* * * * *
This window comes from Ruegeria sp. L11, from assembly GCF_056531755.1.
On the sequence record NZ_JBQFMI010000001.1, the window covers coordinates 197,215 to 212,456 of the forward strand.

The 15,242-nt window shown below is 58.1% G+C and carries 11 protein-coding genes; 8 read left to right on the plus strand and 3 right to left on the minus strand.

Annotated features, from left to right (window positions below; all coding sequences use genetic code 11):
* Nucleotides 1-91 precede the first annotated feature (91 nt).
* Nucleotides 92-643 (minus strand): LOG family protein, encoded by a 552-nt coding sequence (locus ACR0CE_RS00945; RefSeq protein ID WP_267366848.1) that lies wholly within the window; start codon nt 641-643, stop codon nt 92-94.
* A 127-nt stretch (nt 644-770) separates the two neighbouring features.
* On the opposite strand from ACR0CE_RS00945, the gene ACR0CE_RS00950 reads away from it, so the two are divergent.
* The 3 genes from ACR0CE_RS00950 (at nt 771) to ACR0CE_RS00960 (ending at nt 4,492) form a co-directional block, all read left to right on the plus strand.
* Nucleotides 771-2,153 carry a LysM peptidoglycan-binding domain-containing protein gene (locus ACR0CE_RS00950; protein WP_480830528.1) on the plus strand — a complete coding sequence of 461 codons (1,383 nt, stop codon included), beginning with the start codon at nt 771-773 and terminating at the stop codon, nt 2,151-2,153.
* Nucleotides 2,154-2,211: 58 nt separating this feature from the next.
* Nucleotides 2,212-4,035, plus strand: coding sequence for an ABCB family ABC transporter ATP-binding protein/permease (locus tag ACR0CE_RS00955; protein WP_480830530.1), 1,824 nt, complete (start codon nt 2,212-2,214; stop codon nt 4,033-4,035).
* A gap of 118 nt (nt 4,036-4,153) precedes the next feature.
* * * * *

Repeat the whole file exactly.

This window comes from Ruegeria sp. L11, from assembly GCF_056531755.1.
On the sequence record NZ_JBQFMI010000001.1, the window covers coordinates 197,215 to 212,456 of the forward strand.

The 15,242-nt window shown below is 58.1% G+C and carries 11 protein-coding genes; 8 read left to right on the plus strand and 3 right to left on the minus strand.

Annotated features, from left to right (window positions below; all coding sequences use genetic code 11):
* Nucleotides 1-91 precede the first annotated feature (91 nt).
* Nucleotides 92-643 (minus strand): LOG family protein, encoded by a 552-nt coding sequence (locus ACR0CE_RS00945; RefSeq protein ID WP_267366848.1) that lies wholly within the window; start codon nt 641-643, stop codon nt 92-94.
* A 127-nt stretch (nt 644-770) separates the two neighbouring features.
* On the opposite strand from ACR0CE_RS00945, the gene ACR0CE_RS00950 reads away from it, so the two are divergent.
* The 3 genes from ACR0CE_RS00950 (at nt 771) to ACR0CE_RS00960 (ending at nt 4,492) form a co-directional block, all read left to right on the plus strand.
* Nucleotides 771-2,153 carry a LysM peptidoglycan-binding domain-containing protein gene (locus ACR0CE_RS00950; protein WP_480830528.1) on the plus strand — a complete coding sequence of 461 codons (1,383 nt, stop codon included), beginning with the start codon at nt 771-773 and terminating at the stop codon, nt 2,151-2,153.
* Nucleotides 2,154-2,211: 58 nt separating this feature from the next.
* Nucleotides 2,212-4,035, plus strand: coding sequence for an ABCB family ABC transporter ATP-binding protein/permease (locus tag ACR0CE_RS00955; protein WP_480830530.1), 1,824 nt, complete (start codon nt 2,212-2,214; stop codon nt 4,033-4,035).
* A gap of 118 nt (nt 4,036-4,153) precedes the next feature.